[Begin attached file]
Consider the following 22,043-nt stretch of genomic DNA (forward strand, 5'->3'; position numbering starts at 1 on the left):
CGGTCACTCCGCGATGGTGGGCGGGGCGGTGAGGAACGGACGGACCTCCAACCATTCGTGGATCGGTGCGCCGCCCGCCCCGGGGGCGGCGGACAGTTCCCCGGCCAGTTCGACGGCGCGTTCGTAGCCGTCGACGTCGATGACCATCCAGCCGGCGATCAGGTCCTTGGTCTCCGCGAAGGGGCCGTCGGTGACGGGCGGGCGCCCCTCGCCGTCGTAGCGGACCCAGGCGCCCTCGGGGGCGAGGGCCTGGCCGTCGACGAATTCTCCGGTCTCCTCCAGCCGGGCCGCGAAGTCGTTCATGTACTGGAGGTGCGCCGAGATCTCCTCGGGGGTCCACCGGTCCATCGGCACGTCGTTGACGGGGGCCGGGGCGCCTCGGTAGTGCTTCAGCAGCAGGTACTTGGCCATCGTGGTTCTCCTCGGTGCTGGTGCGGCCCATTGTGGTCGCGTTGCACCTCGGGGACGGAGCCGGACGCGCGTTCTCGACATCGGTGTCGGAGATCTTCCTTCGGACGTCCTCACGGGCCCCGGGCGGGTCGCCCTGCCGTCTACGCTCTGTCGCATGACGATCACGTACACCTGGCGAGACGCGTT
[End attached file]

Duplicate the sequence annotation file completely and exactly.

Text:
Consider the following 22,043-nt stretch of genomic DNA (forward strand, 5'->3'; position numbering starts at 1 on the left):
CGGTCACTCCGCGATGGTGGGCGGGGCGGTGAGGAACGGACGGACCTCCAACCATTCGTGGATCGGTGCGCCGCCCGCCCCGGGGGCGGCGGACAGTTCCCCGGCCAGTTCGACGGCGCGTTCGTAGCCGTCGACGTCGATGACCATCCAGCCGGCGATCAGGTCCTTGGTCTCCGCGAAGGGGCCGTCGGTGACGGGCGGGCGCCCCTCGCCGTCGTAGCGGACCCAGGCGCCCTCGGGGGCGAGGGCCTGGCCGTCGACGAATTCTCCGGTCTCCTCCAGCCGGGCCGCGAAGTCGTTCATGTACTGGAGGTGCGCCGAGATCTCCTCGGGGGTCCACCGGTCCATCGGCACGTCGTTGACGGGGGCCGGGGCGCCTCGGTAGTGCTTCAGCAGCAGGTACTTGGCCATCGTGGTTCTCCTCGGTGCTGGTGCGGCCCATTGTGGTCGCGTTGCACCTCGGGGACGGAGCCGGACGCGCGTTCTCGACATCGGTGTCGGAGATCTTCCTTCGGACGTCCTCACGGGCCCCGGGCGGGTCGCCCTGCCGTCTACGCTCTGTCGCATGACGATCACGTACACCTGGCGAGACGCGTT